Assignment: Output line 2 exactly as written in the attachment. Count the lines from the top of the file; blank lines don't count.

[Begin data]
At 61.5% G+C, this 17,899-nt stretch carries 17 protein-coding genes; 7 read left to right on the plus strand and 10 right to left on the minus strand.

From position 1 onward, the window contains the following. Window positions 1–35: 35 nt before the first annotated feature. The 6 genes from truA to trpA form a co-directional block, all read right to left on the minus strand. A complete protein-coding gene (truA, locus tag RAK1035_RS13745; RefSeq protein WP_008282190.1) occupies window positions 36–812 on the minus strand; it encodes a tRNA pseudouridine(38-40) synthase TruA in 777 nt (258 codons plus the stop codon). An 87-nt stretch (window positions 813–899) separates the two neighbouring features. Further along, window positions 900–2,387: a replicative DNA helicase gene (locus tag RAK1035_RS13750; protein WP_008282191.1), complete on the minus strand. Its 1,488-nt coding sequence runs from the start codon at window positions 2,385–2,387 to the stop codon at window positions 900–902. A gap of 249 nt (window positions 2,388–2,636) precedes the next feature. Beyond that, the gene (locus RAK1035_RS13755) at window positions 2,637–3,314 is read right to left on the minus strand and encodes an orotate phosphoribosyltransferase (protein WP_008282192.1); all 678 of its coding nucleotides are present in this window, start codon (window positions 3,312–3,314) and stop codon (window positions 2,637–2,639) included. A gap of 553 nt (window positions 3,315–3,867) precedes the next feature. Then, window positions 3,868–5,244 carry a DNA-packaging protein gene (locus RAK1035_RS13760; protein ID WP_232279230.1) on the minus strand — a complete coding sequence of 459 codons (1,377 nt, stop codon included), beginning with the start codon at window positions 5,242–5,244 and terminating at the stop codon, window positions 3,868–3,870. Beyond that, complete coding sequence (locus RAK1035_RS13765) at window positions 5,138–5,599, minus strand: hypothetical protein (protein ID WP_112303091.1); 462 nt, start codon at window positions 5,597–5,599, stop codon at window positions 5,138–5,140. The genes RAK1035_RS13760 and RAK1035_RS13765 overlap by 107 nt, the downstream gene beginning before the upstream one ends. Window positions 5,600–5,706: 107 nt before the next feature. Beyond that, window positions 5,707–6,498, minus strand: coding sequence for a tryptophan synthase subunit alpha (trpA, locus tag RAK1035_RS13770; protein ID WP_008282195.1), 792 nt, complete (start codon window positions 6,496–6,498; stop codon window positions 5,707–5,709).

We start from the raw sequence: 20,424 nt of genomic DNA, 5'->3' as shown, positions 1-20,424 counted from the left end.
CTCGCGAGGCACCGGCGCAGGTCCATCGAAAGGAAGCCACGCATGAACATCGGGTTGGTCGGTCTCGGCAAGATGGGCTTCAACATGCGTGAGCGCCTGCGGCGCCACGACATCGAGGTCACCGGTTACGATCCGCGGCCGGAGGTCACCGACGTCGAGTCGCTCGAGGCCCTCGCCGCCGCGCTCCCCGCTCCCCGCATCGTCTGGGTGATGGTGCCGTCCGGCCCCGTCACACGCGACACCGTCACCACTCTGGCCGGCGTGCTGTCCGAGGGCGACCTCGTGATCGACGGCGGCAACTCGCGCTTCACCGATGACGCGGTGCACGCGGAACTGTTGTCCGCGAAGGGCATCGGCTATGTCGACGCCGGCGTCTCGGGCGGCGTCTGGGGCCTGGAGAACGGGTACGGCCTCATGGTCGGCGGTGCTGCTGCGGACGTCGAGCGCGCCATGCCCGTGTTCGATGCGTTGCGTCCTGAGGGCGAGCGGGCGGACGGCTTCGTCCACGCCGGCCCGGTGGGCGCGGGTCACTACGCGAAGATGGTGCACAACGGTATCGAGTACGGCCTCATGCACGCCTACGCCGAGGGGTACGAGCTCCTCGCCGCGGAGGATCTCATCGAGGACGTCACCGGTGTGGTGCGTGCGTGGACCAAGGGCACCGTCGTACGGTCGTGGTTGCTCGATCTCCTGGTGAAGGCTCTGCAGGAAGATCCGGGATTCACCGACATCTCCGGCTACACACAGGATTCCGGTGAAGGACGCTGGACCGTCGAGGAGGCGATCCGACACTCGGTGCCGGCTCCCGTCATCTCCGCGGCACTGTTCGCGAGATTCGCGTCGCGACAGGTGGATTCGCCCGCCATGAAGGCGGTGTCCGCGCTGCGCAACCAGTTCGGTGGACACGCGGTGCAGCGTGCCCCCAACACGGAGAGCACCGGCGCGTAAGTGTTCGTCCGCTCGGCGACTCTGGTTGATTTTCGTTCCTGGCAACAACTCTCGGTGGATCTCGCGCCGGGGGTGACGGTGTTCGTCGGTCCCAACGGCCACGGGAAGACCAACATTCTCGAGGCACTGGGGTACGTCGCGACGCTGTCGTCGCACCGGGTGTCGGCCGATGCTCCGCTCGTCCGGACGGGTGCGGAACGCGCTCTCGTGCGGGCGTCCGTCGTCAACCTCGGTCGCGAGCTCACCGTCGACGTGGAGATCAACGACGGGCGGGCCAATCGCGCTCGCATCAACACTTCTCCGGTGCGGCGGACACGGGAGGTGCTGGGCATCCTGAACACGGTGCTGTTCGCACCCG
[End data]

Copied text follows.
From position 1 onward, the window contains the following. Window positions 1–35: 35 nt before the first annotated feature. The 6 genes from truA to trpA form a co-directional block, all read right to left on the minus strand. A complete protein-coding gene (truA, locus tag RAK1035_RS13745; RefSeq protein WP_008282190.1) occupies window positions 36–812 on the minus strand; it encodes a tRNA pseudouridine(38-40) synthase TruA in 777 nt (258 codons plus the stop codon). An 87-nt stretch (window positions 813–899) separates the two neighbouring features. Further along, window positions 900–2,387: a replicative DNA helicase gene (locus tag RAK1035_RS13750; protein WP_008282191.1), complete on the minus strand. Its 1,488-nt coding sequence runs from the start codon at window positions 2,385–2,387 to the stop codon at window positions 900–902. A gap of 249 nt (window positions 2,388–2,636) precedes the next feature. Beyond that, the gene (locus RAK1035_RS13755) at window positions 2,637–3,314 is read right to left on the minus strand and encodes an orotate phosphoribosyltransferase (protein WP_008282192.1); all 678 of its coding nucleotides are present in this window, start codon (window positions 3,312–3,314) and stop codon (window positions 2,637–2,639) included. A gap of 553 nt (window positions 3,315–3,867) precedes the next feature. Then, window positions 3,868–5,244 carry a DNA-packaging protein gene (locus RAK1035_RS13760; protein ID WP_232279230.1) on the minus strand — a complete coding sequence of 459 codons (1,377 nt, stop codon included), beginning with the start codon at window positions 5,242–5,244 and terminating at the stop codon, window positions 3,868–3,870. Beyond that, complete coding sequence (locus RAK1035_RS13765) at window positions 5,138–5,599, minus strand: hypothetical protein (protein ID WP_112303091.1); 462 nt, start codon at window positions 5,597–5,599, stop codon at window positions 5,138–5,140. The genes RAK1035_RS13760 and RAK1035_RS13765 overlap by 107 nt, the downstream gene beginning before the upstream one ends. Window positions 5,600–5,706: 107 nt before the next feature. Beyond that, window positions 5,707–6,498, minus strand: coding sequence for a tryptophan synthase subunit alpha (trpA, locus tag RAK1035_RS13770; protein ID WP_008282195.1), 792 nt, complete (start codon window positions 6,496–6,498; stop codon window positions 5,707–5,709).